When I was nine and at primary school, my dad took me to my first football match at the Victoria Ground, Stoke. There were no boys in our family but dad and I were close and often went on expeditions, so it was natural for him to include me in his football excursions. Sometimes we went on the train from our home in Meir, sometimes on the bus, and sometimes we cycled. There were always armies of little boys in the streets off Lonsdale Street, who would take our bikes into their back yards and guard them during the game, for a small consideration of course. It was 1944 and some Stoke players were returning from their army service, though I was too young to know the details.
Of course the star of the team was Stanley Matthews, and the chant of the supporters was, “Give it to Stan, give it to Stan”. It was mesmerising to see him take off down the wing, leaving opposing defenders sprawling as he just bobbed past them with seeming ease. I read in his autobiography that he honed his skills as a youngster by dribbling a tennis ball along the pavement on the way to and from school. It was a dark day for Stoke when he was transferred to Blackpool. The manager at that time was Bob McGrory and he used to stand at the door of his office in his tweed jacket and homburg hat and glare. He never looked happy and the story I heard later was that his wife came down from Scotland with him, took one look at our fair city and caught the next train back North!
My best Christmas present was a ticket for the Butler Street stand on Boxing Day when Stan came back for the first time with his Blackpool team. Can’t remember the result though.
Our usual match place was the Boothen End, behind the goal. I used to go in the boy turnstile and meet dad inside. The Stoke End was considered rough and there was no protection from rain and snow there. One match I remember it was snowing hard and the ground staff were brushing the lines continually. At half time Stoke were 2-0 down against Chelsea, but we beat the soft Southerners 3-2.
Later, I joined with school friends and went to neighbouring away games, like Manchester and Derby. We proudly wore our Stoke rosettes, though I have to admit that we hid them after the game rather than invite the hostile reactions.
Footballers in those days earned an average working class wage with a small bonus for winning - a pound per point – so they lived among us. No plush Cheshire mansions for them, they were council house lads who, like most youngsters, started their married lives with in-laws while they waited for their own council house or saved up for a deposit on a modest home, in Meir, Dresden, Stoke, Shelton, Norton. These were the days of the “£10 team”; almost all were local and had cost no more than their £10 signing on fee.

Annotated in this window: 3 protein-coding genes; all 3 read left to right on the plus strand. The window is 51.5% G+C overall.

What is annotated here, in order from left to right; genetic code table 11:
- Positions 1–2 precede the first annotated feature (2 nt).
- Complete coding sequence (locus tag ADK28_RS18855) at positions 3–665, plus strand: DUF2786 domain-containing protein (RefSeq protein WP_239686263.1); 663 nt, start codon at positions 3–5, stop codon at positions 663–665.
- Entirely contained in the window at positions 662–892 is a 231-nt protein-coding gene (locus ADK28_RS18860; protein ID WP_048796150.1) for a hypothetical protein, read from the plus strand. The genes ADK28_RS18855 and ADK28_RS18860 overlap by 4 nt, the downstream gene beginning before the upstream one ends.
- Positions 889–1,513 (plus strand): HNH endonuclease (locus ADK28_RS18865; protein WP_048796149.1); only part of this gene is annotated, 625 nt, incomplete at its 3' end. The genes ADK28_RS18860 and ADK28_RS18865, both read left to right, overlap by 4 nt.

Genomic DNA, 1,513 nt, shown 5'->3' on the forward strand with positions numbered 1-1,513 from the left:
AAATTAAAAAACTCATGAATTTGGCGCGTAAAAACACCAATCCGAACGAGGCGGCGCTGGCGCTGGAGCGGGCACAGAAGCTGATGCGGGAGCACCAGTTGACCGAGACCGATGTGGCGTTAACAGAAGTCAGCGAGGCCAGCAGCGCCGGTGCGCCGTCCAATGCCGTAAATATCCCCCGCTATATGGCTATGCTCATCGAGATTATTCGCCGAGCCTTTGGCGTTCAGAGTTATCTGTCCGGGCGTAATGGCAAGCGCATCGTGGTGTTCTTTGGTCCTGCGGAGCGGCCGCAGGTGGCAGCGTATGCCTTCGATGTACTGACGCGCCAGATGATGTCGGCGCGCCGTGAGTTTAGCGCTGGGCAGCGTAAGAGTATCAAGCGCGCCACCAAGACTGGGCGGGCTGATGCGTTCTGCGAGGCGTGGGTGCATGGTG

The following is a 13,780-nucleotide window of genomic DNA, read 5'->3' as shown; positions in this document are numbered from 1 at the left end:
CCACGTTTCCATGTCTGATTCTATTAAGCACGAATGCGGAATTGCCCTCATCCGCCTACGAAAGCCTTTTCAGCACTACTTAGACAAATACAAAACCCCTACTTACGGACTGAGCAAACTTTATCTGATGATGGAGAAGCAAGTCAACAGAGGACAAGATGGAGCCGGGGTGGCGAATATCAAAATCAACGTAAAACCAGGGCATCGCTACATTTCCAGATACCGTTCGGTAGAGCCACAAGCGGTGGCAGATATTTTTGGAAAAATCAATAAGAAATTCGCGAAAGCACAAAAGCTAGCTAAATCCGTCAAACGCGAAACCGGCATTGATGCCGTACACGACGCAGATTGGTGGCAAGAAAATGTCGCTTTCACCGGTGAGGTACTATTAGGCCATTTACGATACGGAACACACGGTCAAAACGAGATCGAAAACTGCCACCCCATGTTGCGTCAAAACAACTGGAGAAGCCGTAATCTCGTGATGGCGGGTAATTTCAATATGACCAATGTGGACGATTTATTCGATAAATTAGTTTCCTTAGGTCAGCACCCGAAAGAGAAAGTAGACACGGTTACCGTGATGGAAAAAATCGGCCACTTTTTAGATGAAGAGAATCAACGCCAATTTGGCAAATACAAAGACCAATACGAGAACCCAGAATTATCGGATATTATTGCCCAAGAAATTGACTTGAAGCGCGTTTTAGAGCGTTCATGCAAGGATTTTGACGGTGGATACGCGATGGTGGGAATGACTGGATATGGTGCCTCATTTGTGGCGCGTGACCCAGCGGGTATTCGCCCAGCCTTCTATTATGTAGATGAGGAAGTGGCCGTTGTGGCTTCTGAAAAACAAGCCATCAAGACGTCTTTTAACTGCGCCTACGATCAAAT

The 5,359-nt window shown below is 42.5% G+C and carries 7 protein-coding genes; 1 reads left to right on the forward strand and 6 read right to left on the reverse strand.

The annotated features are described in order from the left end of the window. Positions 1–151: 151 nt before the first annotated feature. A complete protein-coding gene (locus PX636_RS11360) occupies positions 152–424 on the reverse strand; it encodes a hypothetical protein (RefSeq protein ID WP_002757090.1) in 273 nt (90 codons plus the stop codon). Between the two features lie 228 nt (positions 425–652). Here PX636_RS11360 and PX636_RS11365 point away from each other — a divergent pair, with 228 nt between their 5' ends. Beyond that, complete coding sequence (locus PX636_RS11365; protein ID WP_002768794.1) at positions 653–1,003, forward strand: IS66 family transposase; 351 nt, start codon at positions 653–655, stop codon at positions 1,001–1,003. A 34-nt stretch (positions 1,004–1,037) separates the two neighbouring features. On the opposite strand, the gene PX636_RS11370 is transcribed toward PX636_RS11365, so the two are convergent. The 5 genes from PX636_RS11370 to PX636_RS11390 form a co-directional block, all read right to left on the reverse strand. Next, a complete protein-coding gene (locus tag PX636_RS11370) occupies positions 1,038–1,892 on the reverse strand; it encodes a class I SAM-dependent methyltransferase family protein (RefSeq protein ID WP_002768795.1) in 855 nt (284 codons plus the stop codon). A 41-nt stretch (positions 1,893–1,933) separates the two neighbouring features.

They travelled to and from the ground by bus, so with a little judicious time management we could travel on the same bus and, if brave enough, engage in conversation with them. It was all very friendly and innocent and for many years after I would see John Malkin, a winger, in the street, at an event, once at the swimming baths, and it was always, “Hello duck how are you?”, he never knew my name! I got to know John McCue, a ferocious fullback, and a real gentleman. I would see him in church and later in the gathering of parents outside St Greggory’s school when we collected our respective offspring.
My hero in those days was Neil Franklin, probably the best centre half of his day. He was always calm, cool and collected, rarely ended up on the ground, his shorts were always clean. His Stoke and England career came to an end when he was tempted to go to Bogota with the promise of better pay. Sadly, it didn’t work out for him and he came back, but not to Stoke who refused to have anything to do with him and he went to Hull City. His wonderful career ended and he moved out of football into being a pub landlord, a job many ex-players seemed to do. I attended his funeral at St. Marks in Shelton and the church was packed with Stokies, old school friends and with famous faces, Billy Wright, Nat Lofthouse, Stanley Matthews, Tom Finney and many more.
My personal sporting prowess was limited to hockey, which I loved because its rules, positions and aims were the nearest to football I could get. No women’s football in those days. Dribbling down the wing I could feel like a Stan, defending I could be a Neil.
It all stopped once I left school as my job in the library service involved Saturday working, then when I met my future husband he was more interested in playing than watching. So my interest waned, but was awakened by the 1966 World Cup and now I am glued to Radio Stoke on Saturday afternoons, exchanging joyful or despairing texts with my oldest daughter who has inherited my dreams. At one point in her teenage years she did let down the side. She went out with a Port Vale supporter!
Last year I went to a reception at the Britannia Stadium and was delighted to see two great photos on the walls in Reception. One was, of course, Sir Stan and the other… yes it was my idol, Neil Franklin, and in one of the rooms was a wall devoted to his story. So the Potters forgave him and gave him the recognition he had earned.